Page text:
- AKG Pro Audio D5 – https://currentprice.io/akg_d5
- Electro-Voice RE20 – https://currentprice.io/re20-black
- Heil Sound PR40 – https://currentprice.io/heil_pr40
- sE Electronics Dynacaster – https://currentprice.io/dynacaster
- Sennheiser MD 421-II – https://currentprice.io/md421-II
- Shure SM57 – https://currentprice.io/shure_sm57
- Shure SM58 – https://currentprice.io/shure_sm58
- Shure SM7B – https://currentprice.io/shure_sm7b
For more detail, check out our breakdown of these best dynamic microphones.
Condenser Microphone Basics
How do condenser microphones work? Unlike dynamic mics, they rely on 48V phantom power from an external source to convert acoustic energy into an electrical signal.
- Acoustic energy moves through the air toward the microphone.
- The microphone’s electrically charged diaphragm captures and reacts to these sound waves.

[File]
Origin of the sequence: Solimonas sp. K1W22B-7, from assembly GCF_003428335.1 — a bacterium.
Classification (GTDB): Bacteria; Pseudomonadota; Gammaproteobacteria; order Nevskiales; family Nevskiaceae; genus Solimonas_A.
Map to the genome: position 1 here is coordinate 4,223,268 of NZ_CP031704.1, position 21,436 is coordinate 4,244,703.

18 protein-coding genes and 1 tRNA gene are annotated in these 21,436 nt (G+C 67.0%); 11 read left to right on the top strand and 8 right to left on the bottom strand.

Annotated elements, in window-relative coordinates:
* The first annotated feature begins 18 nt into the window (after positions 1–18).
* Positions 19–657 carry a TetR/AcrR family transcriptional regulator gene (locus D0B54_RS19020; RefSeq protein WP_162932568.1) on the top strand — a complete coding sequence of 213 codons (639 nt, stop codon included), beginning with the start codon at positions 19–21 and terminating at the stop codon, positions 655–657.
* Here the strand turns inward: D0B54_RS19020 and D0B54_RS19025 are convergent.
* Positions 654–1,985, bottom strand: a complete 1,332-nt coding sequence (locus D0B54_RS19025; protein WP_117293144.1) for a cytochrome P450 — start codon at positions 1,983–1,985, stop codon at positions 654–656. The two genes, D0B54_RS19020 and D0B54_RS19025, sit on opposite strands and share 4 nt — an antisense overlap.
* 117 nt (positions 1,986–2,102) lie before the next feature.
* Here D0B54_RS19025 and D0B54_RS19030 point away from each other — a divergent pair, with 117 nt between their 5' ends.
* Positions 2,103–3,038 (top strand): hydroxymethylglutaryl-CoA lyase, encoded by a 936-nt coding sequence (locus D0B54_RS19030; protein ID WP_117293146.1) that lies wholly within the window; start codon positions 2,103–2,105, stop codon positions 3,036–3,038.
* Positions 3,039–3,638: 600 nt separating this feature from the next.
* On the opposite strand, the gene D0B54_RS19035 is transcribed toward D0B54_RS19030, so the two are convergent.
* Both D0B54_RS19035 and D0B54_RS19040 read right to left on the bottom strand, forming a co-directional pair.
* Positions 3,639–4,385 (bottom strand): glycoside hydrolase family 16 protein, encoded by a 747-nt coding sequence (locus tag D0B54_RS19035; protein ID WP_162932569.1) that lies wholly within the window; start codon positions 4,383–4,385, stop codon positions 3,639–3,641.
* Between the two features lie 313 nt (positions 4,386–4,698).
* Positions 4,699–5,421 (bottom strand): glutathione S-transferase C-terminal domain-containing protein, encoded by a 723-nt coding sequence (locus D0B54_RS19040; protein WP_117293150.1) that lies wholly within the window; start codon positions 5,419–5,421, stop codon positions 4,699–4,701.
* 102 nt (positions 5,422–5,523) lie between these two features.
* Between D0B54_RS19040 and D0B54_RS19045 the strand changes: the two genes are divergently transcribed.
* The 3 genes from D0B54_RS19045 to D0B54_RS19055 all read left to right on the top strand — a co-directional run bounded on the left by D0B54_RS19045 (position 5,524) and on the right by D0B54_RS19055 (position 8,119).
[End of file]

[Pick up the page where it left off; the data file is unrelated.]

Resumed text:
- A fixed electrically charged backplate is positioned behind the diaphragm.
- The diaphragm’s movement creates capacitance in the circuit, creating an electric signal.
- This electric signal is sent to another device via the microphone cable.
Condenser Microphone Benefits
- Very Responsive – The moving pieces inside a condenser microphone are much lighter, resulting in a much more accurate and detailed sound.
- Size & Design Flexibility – Dynamic microphones are all similar in size and design. Condenser mics come in all shapes and sizes, with varying diaphragm areas. This offers a lot more flexibility in design for various use cases.
Condesner Microphone Cons
- Price – Condenser microphones are more expensive due to the technology and components they contain.